sales volume in Sacramento County since 2001

 4) FHA purchase volume increased by 11% this year:

FHA sales since 2009 in Sacramento County by sacramento appraisal blog

FHA has been making a big come-back in the market. Why? There are less cash investors, and FHA has been one of the strongest options for many buyers trying to purchase with little money down. This year FHA sales represented about 24% of all sales, whereas last year FHA was just under 20% of the market. Remember that FHA used to represent over 30% of the market from 2009 to 2012, so there is room for continued FHA growth. This year there are bound to be some more competitive conventional products hit the market, and the 90-day flipping rule will thwart some FHA buyers, but otherwise FHA should still be a relevant force to reckon with in housing in 2015.

5) The Fall showed a normal real estate seasonal cycle:

cooler price in Fall 2 - by sacramento appraisal blog inventory during fall 2 - by sacramento appraisal blog

sales volume in fall through 2014 - by sacramento appraisal blog

It’s easy to get alarmed when prices soften during the Fall, but that’s normal. There are simply fewer sales, and inventory tends to be a bit higher too.

6) There were 38% less cash sales this year:

cash sales and volume in sacramento county - by home appraiser blog

Having 38% less cash sales in 2014 made the market feel a whole lot different than 2013. This dynamic really cooled off values and brought about a more “normal” feel. In 2012 and 2013 there was an extraordinarily high level of cash investors playing the market, but without the investors this year it gave us a picture of what demand really looks like in the Sacramento market. It’s a healthy sign to see more conventional sales this year too compared to 2013.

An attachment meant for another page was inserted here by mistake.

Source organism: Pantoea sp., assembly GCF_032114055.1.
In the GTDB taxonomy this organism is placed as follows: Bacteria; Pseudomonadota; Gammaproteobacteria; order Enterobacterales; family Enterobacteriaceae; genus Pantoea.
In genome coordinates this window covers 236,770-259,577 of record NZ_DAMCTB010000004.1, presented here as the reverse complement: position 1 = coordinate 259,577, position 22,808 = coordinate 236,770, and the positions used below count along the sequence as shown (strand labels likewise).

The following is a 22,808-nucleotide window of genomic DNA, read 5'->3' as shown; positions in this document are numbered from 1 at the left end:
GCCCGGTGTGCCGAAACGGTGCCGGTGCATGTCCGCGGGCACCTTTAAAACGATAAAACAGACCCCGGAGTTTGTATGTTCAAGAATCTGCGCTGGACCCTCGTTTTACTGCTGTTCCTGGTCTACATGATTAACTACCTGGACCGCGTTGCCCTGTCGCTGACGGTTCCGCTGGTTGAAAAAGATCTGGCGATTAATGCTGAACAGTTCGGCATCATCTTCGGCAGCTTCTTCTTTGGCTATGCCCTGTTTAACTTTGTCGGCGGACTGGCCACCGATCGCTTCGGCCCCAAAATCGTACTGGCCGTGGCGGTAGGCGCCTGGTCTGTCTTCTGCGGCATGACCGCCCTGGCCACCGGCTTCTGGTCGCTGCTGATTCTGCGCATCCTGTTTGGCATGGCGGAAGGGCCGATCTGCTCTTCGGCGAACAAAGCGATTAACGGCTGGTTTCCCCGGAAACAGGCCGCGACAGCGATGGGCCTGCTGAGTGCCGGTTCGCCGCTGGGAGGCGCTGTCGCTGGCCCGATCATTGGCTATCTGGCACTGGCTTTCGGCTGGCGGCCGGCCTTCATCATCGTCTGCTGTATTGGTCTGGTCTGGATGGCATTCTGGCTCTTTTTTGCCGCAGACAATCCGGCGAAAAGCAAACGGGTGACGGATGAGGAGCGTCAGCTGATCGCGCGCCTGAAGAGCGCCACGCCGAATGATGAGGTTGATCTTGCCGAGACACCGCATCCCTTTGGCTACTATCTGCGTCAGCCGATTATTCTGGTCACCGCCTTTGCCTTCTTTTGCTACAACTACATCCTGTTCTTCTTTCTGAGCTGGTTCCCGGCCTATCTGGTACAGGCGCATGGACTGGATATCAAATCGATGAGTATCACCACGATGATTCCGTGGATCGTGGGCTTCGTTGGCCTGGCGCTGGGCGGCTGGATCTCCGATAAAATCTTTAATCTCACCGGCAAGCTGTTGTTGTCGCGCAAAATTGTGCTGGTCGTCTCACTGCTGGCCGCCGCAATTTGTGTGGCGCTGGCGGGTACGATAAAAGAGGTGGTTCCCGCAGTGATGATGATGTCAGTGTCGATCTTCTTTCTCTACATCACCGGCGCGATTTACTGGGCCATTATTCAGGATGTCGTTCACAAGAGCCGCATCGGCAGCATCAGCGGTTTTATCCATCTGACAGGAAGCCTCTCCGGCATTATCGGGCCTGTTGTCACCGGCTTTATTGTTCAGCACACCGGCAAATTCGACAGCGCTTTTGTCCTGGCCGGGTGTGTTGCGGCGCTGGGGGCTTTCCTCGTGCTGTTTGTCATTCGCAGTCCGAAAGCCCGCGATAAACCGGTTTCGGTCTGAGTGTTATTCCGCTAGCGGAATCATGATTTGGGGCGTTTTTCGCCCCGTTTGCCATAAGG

Cash sales since 2009 in Sacramento County by sacramento appraisal blogFHA and cash sales since 2009 in Sacramento County by sacramento appraisal blogFHA and cash sales in Sacramento County by sacramento appraisal blog

I mentioned above that having less investors has helped FHA buyers get into contract more often, and these graphs really prove the point. The same is true with conventional and VA buyers. This past year owner occupant buyers were actually able to get into contract without having to try to outbid investors with deep pockets.

7) It’s taking 20% longer to sell a house in today’s market: 

CDOM in Sacramento County - by Sacramento Appraisal Blog